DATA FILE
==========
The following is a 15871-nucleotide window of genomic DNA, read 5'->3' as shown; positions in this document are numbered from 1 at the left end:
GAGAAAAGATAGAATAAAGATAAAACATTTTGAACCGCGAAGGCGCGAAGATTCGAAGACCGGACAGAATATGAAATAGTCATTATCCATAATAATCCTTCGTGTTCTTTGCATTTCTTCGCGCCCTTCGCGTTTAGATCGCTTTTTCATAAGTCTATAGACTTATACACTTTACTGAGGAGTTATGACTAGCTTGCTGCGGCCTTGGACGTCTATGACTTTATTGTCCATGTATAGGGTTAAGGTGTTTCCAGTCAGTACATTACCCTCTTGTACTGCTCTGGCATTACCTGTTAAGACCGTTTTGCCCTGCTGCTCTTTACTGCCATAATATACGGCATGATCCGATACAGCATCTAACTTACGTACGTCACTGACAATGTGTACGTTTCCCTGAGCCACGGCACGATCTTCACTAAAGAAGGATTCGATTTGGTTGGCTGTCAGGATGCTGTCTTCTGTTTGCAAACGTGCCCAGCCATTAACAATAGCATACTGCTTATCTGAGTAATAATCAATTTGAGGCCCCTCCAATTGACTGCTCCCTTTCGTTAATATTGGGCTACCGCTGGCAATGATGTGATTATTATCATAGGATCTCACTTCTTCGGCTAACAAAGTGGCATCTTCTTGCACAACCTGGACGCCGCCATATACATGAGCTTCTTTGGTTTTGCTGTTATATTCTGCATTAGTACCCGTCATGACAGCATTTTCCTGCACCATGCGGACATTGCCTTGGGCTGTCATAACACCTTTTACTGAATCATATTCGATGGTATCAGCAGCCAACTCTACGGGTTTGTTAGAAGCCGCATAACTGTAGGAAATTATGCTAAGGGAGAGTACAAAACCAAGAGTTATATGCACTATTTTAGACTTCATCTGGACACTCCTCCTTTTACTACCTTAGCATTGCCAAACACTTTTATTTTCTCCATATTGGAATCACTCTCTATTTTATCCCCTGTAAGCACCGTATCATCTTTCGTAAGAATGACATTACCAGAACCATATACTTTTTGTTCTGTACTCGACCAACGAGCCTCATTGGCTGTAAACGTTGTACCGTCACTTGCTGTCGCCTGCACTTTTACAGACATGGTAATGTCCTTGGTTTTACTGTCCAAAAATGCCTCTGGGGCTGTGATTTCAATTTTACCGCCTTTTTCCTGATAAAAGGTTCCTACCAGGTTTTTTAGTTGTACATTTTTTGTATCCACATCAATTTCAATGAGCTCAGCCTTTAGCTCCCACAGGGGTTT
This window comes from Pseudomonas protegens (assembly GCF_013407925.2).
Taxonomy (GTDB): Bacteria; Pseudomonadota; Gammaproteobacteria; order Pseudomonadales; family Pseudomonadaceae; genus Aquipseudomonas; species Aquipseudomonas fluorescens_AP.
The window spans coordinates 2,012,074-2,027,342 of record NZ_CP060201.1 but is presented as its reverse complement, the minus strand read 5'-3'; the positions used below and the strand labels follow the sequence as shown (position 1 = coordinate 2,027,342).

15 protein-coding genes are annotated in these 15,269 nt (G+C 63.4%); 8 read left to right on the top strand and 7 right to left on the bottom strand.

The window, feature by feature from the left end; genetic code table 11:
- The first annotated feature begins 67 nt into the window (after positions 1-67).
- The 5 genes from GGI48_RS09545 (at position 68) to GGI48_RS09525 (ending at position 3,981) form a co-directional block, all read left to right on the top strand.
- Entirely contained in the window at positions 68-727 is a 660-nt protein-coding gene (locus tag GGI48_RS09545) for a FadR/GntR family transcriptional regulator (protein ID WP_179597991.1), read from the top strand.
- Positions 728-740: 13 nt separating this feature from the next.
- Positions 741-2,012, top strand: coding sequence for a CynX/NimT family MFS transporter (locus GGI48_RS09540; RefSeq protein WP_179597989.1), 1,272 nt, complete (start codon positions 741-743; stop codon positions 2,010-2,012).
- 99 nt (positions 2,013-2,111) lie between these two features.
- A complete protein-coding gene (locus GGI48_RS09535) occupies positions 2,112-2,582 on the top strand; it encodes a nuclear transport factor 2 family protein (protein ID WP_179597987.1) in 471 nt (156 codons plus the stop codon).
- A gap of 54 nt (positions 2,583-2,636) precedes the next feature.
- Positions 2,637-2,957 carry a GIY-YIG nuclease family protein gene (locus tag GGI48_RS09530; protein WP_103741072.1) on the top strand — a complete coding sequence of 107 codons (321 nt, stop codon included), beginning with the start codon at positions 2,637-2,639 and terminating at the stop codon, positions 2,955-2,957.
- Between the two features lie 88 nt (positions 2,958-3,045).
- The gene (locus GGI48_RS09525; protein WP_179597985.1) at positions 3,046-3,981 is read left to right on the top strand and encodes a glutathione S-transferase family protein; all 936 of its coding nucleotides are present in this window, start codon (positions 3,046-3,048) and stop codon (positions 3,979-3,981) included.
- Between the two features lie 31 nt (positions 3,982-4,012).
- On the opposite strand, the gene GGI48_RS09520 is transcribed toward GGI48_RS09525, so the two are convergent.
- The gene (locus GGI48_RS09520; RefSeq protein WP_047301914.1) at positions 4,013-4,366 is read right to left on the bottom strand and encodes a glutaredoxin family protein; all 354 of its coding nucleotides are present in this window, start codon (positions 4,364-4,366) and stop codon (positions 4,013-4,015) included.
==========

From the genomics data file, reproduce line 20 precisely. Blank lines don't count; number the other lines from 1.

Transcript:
- On the opposite strand, the gene GGI48_RS09520 is transcribed toward GGI48_RS09525, so the two are convergent.